Olivia Newton-John Essentials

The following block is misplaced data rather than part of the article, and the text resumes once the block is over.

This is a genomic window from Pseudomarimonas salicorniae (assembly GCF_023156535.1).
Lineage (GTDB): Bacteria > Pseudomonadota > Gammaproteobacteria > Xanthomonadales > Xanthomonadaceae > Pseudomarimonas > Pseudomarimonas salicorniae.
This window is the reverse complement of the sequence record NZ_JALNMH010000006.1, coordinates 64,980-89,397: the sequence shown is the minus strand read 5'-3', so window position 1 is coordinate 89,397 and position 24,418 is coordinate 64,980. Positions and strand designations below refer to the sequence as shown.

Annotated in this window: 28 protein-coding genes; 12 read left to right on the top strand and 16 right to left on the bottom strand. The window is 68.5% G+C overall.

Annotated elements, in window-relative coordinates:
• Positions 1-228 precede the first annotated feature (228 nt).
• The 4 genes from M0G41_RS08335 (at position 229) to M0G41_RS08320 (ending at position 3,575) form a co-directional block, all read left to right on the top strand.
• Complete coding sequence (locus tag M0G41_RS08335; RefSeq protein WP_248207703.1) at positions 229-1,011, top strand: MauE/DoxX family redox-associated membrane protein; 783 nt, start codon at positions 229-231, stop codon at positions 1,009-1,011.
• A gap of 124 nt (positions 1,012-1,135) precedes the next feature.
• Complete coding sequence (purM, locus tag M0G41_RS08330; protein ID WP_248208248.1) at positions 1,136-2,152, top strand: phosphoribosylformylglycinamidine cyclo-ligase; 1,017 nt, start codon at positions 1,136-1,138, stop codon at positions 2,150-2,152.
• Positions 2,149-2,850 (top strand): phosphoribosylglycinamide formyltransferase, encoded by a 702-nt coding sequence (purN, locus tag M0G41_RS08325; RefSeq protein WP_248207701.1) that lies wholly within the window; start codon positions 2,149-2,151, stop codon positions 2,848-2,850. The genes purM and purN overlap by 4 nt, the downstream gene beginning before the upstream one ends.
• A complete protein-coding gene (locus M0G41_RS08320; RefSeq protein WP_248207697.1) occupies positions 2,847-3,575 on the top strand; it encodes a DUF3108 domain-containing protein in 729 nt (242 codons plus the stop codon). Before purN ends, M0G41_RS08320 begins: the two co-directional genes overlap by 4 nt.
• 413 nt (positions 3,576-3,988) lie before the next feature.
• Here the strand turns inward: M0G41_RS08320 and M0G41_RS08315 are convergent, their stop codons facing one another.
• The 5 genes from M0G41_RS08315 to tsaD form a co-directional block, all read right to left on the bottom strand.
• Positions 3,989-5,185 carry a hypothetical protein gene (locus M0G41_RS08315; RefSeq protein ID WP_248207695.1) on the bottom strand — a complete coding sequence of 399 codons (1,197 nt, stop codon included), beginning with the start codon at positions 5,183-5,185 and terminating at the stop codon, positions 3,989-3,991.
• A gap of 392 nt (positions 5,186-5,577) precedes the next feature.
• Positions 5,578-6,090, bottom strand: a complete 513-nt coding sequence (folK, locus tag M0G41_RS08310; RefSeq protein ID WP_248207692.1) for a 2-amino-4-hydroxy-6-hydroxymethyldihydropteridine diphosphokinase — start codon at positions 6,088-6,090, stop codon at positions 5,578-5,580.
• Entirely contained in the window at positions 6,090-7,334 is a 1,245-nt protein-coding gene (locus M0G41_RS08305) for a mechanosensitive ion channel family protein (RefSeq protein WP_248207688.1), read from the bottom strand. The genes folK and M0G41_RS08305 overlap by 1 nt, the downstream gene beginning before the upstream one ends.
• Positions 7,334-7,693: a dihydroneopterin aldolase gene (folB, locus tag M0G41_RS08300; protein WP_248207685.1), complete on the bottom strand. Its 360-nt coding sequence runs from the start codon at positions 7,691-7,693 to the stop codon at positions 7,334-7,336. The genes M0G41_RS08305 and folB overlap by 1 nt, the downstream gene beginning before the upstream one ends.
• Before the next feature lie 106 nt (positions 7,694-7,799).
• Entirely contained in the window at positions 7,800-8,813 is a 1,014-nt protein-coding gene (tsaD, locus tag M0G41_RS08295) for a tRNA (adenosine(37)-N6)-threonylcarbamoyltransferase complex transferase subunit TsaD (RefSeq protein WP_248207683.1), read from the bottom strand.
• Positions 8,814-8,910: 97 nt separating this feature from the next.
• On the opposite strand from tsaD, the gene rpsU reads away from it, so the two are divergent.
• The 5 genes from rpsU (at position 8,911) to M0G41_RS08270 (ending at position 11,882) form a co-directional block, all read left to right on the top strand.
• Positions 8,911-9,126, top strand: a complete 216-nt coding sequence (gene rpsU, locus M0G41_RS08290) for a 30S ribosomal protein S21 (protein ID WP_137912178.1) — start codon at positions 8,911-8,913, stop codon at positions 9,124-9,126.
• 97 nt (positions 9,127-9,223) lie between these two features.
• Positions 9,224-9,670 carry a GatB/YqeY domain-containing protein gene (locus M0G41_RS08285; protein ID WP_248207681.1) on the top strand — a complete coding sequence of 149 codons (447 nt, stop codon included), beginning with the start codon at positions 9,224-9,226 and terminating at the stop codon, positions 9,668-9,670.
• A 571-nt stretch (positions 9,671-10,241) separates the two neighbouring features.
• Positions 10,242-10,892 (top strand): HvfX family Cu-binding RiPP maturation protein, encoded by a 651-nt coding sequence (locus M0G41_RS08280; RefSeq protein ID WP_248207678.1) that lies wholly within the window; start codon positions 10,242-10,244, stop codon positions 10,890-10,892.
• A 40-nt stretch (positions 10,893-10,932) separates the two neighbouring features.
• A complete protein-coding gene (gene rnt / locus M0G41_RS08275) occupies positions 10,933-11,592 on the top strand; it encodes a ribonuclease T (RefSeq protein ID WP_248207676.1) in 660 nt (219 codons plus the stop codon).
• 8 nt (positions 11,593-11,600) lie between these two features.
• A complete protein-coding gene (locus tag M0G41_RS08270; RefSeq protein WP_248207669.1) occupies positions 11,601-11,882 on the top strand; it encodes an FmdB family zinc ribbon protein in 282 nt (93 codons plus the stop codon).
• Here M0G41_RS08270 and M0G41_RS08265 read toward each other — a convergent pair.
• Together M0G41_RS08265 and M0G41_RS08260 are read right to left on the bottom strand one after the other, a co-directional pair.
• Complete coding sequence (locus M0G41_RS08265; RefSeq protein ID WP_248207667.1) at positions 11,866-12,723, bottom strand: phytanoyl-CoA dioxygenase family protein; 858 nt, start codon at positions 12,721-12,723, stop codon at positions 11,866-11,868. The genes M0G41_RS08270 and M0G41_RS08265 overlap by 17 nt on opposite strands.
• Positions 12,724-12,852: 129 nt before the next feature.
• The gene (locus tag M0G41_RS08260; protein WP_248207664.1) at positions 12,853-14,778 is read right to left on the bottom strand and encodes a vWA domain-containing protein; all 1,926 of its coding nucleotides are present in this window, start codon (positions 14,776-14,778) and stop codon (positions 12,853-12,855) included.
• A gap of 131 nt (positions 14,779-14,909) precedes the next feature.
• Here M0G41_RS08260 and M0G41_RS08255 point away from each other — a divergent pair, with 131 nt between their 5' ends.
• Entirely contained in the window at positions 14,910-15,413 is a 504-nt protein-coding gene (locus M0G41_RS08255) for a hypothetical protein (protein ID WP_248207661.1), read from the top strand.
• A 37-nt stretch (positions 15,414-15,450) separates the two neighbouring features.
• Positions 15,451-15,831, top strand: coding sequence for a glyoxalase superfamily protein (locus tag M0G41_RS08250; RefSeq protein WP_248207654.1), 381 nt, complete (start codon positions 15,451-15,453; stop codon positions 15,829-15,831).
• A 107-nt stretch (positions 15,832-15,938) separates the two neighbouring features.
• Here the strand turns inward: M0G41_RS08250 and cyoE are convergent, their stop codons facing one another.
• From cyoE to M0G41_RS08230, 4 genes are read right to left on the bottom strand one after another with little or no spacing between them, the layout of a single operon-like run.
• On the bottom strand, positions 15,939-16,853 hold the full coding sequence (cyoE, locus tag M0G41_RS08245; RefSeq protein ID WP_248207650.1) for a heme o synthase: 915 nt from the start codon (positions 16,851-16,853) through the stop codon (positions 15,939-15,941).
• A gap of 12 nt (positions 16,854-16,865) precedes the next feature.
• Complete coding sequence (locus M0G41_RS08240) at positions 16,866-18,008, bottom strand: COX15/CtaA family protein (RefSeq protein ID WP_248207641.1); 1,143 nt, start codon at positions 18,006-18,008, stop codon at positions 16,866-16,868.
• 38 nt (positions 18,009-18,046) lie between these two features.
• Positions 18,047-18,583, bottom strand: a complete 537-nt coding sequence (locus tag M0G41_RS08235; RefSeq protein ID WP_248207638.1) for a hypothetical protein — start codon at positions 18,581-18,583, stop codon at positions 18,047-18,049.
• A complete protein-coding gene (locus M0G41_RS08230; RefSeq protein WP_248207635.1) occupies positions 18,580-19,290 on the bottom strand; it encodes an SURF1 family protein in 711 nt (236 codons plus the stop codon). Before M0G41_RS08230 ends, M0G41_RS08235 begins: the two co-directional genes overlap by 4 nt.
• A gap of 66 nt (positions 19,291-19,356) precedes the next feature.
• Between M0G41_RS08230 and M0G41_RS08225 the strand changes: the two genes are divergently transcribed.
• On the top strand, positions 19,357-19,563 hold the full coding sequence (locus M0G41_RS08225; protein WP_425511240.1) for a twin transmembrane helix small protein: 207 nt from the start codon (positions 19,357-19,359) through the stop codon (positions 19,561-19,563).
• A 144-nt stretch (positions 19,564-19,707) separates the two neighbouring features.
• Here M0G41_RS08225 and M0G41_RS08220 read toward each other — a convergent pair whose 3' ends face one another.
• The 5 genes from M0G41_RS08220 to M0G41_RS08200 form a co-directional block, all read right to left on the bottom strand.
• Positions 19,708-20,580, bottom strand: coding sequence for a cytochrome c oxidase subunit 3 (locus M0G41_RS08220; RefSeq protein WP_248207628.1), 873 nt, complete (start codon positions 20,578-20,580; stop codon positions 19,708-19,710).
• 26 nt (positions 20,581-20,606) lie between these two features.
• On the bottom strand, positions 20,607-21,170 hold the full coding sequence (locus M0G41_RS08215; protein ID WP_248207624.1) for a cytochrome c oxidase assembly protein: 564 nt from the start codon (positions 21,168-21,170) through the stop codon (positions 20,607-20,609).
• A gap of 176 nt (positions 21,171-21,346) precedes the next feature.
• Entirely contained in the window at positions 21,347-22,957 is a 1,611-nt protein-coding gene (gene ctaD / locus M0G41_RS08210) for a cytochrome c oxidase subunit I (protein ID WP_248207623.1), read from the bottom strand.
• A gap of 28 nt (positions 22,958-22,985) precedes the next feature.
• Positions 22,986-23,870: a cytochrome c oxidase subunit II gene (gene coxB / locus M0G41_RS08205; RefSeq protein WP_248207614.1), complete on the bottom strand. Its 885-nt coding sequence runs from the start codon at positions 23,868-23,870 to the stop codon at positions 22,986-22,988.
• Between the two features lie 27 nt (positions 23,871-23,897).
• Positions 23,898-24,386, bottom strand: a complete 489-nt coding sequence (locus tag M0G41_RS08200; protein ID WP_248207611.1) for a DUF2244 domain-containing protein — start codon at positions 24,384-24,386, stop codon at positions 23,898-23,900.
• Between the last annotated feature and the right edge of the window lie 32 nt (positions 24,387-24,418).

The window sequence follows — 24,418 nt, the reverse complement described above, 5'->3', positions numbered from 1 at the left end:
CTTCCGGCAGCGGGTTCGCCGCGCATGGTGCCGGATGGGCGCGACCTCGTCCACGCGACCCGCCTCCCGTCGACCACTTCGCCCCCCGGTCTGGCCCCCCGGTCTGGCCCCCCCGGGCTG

Perhaps the only singer to anticipate both Madonna’s early bump-and-grind anthems and Taylor Swift’s winsome country ballads, Olivia Newton-John had a hitmaking path filled with unexpected reinventions. Born in Cambridge, England, in 1948, Newton-John spent most of her childhood in Australia, and already had designs on stardom as a teen in the ’60s, performing in song contests and on variety shows. But the gentle, plaintive voice she was honing was a manifestation of a deeper vision for pop music. Her early forays into country—embodied by 1973’s “Let Me Be There” and the following year's “If You Love Me (Let Me Know)”—rankled Nashville purists, not only because of their smoothed-out take on the genre, but also because they were sung by someone from far outside country’s heavily guarded gates. That she won a Grammy for Best Country Vocal Performance in 1974 only cemented her arrival. Those tunes were a mere staging ground for 1974’s soft-focus pop smash “I Honestly Love You,” which put Newton-John on a starward trajectory. But just as soon as that success came, she ditched her decidedly mellow image for another star-making turn as the demure-girl-turned-dynamo Sandy Olsson in the 1978 film adaptation of Grease, finger-snapping her way alongside John Travolta through hard-to-resist sing-alongs built on rock ’n’ roll nostalgia. More dizzying change-ups followed, and each explored new facets of Newton-John's range and artistic inclinations. In 1980, she starred in the fantasy film Xanadu and, collaborating with orchestral rockers ELO, experimented with disco for its soundtrack before crossing over into R&B and electronic pop with 1981’s “Physical.” In the ensuing years, her music took on a particularly personal tone as she wrote and sang candidly of loss and her own decades-long fight against breast cancer (she also founded the Olivia Newton-John Cancer Wellness & Research Centre in Melbourne in 2008). In doing so, she shifted once again—as so many great artists do—from a pop icon to an advocate and a beacon of hope for survivors. Newton-John passed away in 2022 at the age of 73.